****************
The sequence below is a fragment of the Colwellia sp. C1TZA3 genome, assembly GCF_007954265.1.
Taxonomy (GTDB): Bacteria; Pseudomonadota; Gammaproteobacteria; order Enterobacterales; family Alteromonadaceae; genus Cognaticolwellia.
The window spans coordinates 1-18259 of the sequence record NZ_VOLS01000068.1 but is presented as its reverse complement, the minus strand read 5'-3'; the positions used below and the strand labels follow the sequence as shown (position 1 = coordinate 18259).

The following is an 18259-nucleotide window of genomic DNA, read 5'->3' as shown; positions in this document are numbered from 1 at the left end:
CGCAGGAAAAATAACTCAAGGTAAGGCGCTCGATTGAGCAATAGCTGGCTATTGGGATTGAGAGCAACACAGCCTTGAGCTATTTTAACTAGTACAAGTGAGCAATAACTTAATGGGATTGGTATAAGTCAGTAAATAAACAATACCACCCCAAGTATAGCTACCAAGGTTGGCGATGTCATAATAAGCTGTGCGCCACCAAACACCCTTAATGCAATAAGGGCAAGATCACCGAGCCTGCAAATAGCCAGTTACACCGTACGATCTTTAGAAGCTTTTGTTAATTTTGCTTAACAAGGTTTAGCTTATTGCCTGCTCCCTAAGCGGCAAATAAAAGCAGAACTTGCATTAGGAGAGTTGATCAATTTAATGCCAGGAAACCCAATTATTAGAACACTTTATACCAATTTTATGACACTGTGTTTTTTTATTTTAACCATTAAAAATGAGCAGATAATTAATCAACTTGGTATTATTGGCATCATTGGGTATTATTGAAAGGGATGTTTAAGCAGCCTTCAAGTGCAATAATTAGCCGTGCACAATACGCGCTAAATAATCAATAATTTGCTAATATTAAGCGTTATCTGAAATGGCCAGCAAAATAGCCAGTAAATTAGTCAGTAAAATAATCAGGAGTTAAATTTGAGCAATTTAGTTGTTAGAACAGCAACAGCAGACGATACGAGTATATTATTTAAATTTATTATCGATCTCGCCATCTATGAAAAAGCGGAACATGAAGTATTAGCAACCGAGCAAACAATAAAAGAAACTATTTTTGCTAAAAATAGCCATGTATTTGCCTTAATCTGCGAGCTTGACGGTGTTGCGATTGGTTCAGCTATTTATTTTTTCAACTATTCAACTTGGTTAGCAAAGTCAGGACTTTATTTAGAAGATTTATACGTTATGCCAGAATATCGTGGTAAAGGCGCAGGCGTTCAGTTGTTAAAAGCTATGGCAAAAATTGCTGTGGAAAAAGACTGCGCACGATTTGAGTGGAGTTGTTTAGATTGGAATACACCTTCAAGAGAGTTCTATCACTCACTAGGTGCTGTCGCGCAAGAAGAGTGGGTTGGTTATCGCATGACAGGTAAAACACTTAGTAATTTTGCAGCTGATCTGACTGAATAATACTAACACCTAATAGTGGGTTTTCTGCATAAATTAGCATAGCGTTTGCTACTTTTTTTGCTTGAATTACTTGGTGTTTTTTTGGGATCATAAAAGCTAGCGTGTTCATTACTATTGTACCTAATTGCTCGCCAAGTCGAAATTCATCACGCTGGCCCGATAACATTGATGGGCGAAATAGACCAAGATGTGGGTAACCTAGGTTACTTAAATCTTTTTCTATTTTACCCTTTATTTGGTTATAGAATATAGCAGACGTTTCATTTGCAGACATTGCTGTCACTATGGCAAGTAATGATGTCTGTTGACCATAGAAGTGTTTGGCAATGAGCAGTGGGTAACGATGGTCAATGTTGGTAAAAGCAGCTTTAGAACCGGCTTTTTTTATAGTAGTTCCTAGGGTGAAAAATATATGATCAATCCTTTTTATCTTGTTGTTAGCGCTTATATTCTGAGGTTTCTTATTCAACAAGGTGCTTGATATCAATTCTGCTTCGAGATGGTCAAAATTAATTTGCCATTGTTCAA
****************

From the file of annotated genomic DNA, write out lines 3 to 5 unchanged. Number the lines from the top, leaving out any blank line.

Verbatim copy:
The window spans coordinates 1-18259 of the sequence record NZ_VOLS01000068.1 but is presented as its reverse complement, the minus strand read 5'-3'; the positions used below and the strand labels follow the sequence as shown (position 1 = coordinate 18259).

The following is an 18259-nucleotide window of genomic DNA, read 5'->3' as shown; positions in this document are numbered from 1 at the left end:
CGCAGGAAAAATAACTCAAGGTAAGGCGCTCGATTGAGCAATAGCTGGCTATTGGGATTGAGAGCAACACAGCCTTGAGCTATTTTAACTAGTACAAGTGAGCAATAACTTAATGGGATTGGTATAAGTCAGTAAATAAACAATACCACCCCAAGTATAGCTACCAAGGTTGGCGATGTCATAATAAGCTGTGCGCCACCAAACACCCTTAATGCAATAAGGGCAAGATCACCGAGCCTGCAAATAGCCAGTTACACCGTACGATCTTTAGAAGCTTTTGTTAATTTTGCTTAACAAGGTTTAGCTTATTGCCTGCTCCCTAAGCGGCAAATAAAAGCAGAACTTGCATTAGGAGAGTTGATCAATTTAATGCCAGGAAACCCAATTATTAGAACACTTTATACCAATTTTATGACACTGTGTTTTTTTATTTTAACCATTAAAAATGAGCAGATAATTAATCAACTTGGTATTATTGGCATCATTGGGTATTATTGAAAGGGATGTTTAAGCAGCCTTCAAGTGCAATAATTAGCCGTGCACAATACGCGCTAAATAATCAATAATTTGCTAATATTAAGCGTTATCTGAAATGGCCAGCAAAATAGCCAGTAAATTAGTCAGTAAAATAATCAGGAGTTAAATTTGAGCAATTTAGTTGTTAGAACAGCAACAGCAGACGATACGAGTATATTATTTAAATTTATTATCGATCTCGCCATCTATGAAAAAGCGGAACATGAAGTATTAGCAACCGAGCAAACAATAAAAGAAACTATTTTTGCTAAAAATAGCCATGTATTTGCCTTAATCTGCGAGCTTGACGGTGTTGCGATTGGTTCAGCTATTTATTTTTTCAACTATTCAACTTGGTTAGCAAAGTCAGGACTTTATTTAGAAGATTTATACGTTATGCCAGAATATCGTGGTAAAGGCGCAGGCGTTCAGTTGTTAAAAGCTATGGCAAAAATTGCTGTGGAAAAAGACTGCGCACGATTTGAGTGGAGTTGTTTAGATTGGAATACACCTTCAAGAGAGTTCTATCACTCACTAGGTGCTGTCGCGCAAGAAGAGTGGGTTGGTTATCGCATGACAGGTAAAACACTTAGTAATTTTGCAGCTGATCTGACTGAATAATACTAACACCTAATAGTGGGTTTTCTGCATAAATTAGCATAGCGTTTGCTACTTTTTTTGCTTGAATTACTTGGTGTTTTTTTGGGATCATAAAAGCTAGCGTGTTCATTACTATTGTACCTAATTGCTCGCCAAGTCGAAATTCATCACGCTGGCCCGATAACATTGATGGGCGAAATAGACCAAGATGTGGGTAACCTAGGTTACTTAAATCTTTTTCTATTTTACCCTTTATTTGGTTATAGAATATAGCAGACGTTTCATTTGCAGACATTGCTGTCACTATGGCAAGTAATGATGTCTGTTGACCATAGAAGTGTTTGGCAATGAGCAGTGGGTAACGATGGTCAATGTTGGTAAAAGCAGCTTTAGAACCGGCTTTTTTTATAGTAGTTCCTAGGGTGAAAAATATATGATCAATCCTTTTTATCTTGTTGTTAGCGCTTATATTCTGAGGTTTCTTATTCAACAAGGTGCTTGATATCAATTCTGCTTCGAGATGGTCAAAATTAATTTGCCATTGTTCAA